Science Art: Science and Technological Art as the Assumed Possible
Today science art is a playground where new artistic concepts are tested. However, these attempts to fathom the New should not be perceived as purely technical or aesthetic endeavors. Instead we can come to view them as cultural statements and cultural actions. Artwork can lead the society toward self-reflection and awareness. Dr. Dmitry Bulatov, the curator of the National Centre for Contemporary Art, uses biomedicine, robotics and information technologies – the perks of the 21st century — to uncover the origin of ‘artificial’, ‘technological’ reality and understand its impact on our society.
Is there a way to re-invent the lingo which employs imagery to give form and substance to the world of technologies? This lecture provides an insight into the process of creating new forms and identities, whereas artists are viewed as creators rather than mere protagonists in the narrative history of technology.
The lecture addresses a wide range of issues in contemporary art and its novel tools – robotics, information technology and biotechnology. Artistic message is delivered through living or semi-living substance, and the focus is on the method of merging a living organism and technically reproducible unit. Understandably, the resultant artificiality takes the center stage in post-biological artwork. In this lecture Dr. Dmitry Bulatov, the curator of the Baltic Branch of the National Centre for Contemporary Art, addresses several projects and practices and explores how the modern techno-biological culture can help the humankind control evolution of organic nature. Artworks of avant-garde techno-biology artists are used to illustrate the lecture.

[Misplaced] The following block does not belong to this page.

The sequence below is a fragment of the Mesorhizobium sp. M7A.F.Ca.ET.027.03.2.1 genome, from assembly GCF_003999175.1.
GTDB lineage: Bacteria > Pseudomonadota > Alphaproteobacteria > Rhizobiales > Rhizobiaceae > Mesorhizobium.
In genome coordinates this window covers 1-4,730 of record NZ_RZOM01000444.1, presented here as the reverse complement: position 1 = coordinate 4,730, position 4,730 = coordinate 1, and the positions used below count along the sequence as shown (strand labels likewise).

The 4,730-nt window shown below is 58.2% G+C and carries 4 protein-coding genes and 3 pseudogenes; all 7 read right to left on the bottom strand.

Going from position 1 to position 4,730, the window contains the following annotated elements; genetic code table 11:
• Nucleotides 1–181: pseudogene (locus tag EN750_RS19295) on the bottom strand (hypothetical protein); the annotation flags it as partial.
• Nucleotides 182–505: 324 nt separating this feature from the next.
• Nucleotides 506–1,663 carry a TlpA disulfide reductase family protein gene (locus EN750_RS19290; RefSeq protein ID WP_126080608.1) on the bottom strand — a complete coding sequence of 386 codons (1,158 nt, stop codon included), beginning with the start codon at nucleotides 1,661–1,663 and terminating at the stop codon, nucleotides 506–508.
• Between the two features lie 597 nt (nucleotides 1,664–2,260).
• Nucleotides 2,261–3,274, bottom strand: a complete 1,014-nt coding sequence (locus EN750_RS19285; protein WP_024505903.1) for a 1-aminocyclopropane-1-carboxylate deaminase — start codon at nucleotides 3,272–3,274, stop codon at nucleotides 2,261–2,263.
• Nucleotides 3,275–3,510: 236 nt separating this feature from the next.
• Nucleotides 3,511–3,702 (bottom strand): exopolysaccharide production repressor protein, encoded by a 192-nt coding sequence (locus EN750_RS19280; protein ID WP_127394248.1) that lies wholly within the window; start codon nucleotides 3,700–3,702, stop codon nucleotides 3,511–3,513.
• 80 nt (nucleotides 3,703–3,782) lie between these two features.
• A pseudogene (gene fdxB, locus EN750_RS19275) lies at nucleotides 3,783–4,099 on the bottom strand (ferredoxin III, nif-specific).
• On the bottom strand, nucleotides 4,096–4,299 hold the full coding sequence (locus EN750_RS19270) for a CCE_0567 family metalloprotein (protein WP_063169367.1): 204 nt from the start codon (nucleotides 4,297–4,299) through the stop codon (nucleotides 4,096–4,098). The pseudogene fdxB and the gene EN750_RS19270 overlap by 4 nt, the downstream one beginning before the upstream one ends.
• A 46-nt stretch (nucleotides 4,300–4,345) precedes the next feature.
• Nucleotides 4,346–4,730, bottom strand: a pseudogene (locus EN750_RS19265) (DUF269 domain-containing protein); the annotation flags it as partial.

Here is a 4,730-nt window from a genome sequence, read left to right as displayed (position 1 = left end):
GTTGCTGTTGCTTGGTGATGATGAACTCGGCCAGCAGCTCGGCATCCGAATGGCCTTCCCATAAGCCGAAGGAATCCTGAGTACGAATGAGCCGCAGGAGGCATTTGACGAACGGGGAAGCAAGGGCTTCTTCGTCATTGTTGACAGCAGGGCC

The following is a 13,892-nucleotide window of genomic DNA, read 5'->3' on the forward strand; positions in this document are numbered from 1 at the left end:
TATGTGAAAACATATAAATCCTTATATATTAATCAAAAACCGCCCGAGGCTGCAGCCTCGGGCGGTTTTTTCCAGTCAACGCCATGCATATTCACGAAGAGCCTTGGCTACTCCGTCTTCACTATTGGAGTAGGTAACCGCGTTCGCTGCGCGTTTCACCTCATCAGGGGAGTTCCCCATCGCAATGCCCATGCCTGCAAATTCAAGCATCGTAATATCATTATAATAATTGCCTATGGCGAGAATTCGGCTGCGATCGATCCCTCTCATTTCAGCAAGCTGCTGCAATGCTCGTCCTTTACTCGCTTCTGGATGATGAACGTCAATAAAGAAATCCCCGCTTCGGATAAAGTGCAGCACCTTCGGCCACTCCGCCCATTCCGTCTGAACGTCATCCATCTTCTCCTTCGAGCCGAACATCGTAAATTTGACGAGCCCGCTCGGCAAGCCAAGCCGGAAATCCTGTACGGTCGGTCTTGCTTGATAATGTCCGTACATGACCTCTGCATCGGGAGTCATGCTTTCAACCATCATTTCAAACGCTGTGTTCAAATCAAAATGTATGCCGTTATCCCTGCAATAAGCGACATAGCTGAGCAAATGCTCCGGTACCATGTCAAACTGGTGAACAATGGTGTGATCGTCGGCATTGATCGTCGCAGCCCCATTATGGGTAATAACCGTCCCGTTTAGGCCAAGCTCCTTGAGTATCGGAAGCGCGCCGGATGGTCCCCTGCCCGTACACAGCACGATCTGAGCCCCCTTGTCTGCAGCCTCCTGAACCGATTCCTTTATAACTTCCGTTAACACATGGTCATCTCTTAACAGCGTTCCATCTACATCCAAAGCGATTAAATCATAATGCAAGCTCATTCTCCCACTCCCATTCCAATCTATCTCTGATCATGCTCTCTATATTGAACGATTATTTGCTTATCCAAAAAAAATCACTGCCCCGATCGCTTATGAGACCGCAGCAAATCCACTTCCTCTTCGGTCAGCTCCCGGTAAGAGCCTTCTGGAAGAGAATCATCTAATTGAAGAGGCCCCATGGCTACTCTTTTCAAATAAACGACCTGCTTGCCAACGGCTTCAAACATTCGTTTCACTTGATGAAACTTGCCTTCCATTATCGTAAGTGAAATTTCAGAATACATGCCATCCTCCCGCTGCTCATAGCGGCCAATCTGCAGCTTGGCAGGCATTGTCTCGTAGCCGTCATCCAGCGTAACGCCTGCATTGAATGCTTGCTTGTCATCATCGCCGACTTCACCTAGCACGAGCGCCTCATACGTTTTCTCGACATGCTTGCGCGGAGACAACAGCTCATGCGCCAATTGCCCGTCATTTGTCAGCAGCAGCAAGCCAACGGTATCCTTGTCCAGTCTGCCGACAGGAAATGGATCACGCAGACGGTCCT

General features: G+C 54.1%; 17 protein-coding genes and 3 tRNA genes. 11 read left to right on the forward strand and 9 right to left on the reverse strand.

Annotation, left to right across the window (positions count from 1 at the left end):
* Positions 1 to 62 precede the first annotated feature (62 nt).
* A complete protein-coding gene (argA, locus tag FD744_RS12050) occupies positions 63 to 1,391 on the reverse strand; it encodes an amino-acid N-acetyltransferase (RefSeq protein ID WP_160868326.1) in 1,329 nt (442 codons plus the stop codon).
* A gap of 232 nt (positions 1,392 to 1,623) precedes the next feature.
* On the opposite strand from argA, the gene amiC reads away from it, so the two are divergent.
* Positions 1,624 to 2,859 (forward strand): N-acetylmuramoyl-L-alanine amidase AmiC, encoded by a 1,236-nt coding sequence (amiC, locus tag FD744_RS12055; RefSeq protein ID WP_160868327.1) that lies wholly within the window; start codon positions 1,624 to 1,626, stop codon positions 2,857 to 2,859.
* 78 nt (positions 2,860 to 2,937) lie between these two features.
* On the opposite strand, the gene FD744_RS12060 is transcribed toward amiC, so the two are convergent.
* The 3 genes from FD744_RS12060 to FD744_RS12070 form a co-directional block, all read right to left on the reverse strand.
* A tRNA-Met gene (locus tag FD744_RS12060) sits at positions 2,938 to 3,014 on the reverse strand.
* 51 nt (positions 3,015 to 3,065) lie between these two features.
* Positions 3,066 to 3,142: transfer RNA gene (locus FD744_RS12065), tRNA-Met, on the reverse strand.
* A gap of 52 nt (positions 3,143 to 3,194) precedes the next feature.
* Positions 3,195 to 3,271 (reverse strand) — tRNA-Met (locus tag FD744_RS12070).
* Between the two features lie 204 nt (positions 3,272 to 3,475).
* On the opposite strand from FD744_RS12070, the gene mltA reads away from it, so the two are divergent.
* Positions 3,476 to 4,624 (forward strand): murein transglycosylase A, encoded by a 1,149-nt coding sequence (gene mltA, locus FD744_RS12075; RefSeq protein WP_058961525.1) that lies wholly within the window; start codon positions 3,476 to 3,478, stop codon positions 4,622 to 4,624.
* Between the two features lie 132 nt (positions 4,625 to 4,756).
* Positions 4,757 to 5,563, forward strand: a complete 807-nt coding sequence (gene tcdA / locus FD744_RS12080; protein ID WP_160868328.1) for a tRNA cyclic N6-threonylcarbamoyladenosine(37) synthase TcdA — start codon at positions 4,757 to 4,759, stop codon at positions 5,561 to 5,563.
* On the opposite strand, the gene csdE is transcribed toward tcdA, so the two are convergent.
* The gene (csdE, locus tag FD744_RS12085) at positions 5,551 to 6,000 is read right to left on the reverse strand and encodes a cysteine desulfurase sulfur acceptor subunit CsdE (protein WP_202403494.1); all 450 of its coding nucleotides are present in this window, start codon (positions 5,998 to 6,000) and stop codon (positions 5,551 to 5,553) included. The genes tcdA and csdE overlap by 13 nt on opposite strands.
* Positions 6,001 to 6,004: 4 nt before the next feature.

19 April 2013
The PAST Centre hosts a public seminar ‘Studying engineering science in action: the heterogeneous networks of holographic computer memory project’ by Dr. Ivan Chalakov.
Dr. Chalakov’s seminar explores the case study of Bulgarian Laboratory of Optical Storage and Processing of Information established in mid 1970s with the aim of designing holographic computer memory. The presentation tries to revive the ‘open-end’ situation of the 1970s wherein the scientists and engineers strove to achieve their goals and realize their strategies. It was a high-strain situation when important decisions regarding the underlying physics, technology, investment and market strategies, production capacities and curriculum had to be made.
29 March 2013
The PAST Centre hosts a public seminar ‘Engineering and Science: Education, Research and Innovation’ by Prof. Vitaly Gorokhov. The seminar examines historical cases in engineering education to illustrate the propelling effect of technoscience on engineering modernization in Western Europe.
Abstract, papers (Vitaly G. Gorokhov. 2012. Scientific Engineering Education: Convergence of Russian and German Experience. ‘Vyssheye Obrazovaniye v Rossii’ ( ‘Higher Education in Russia’). No.11, p.138-148. (pdf)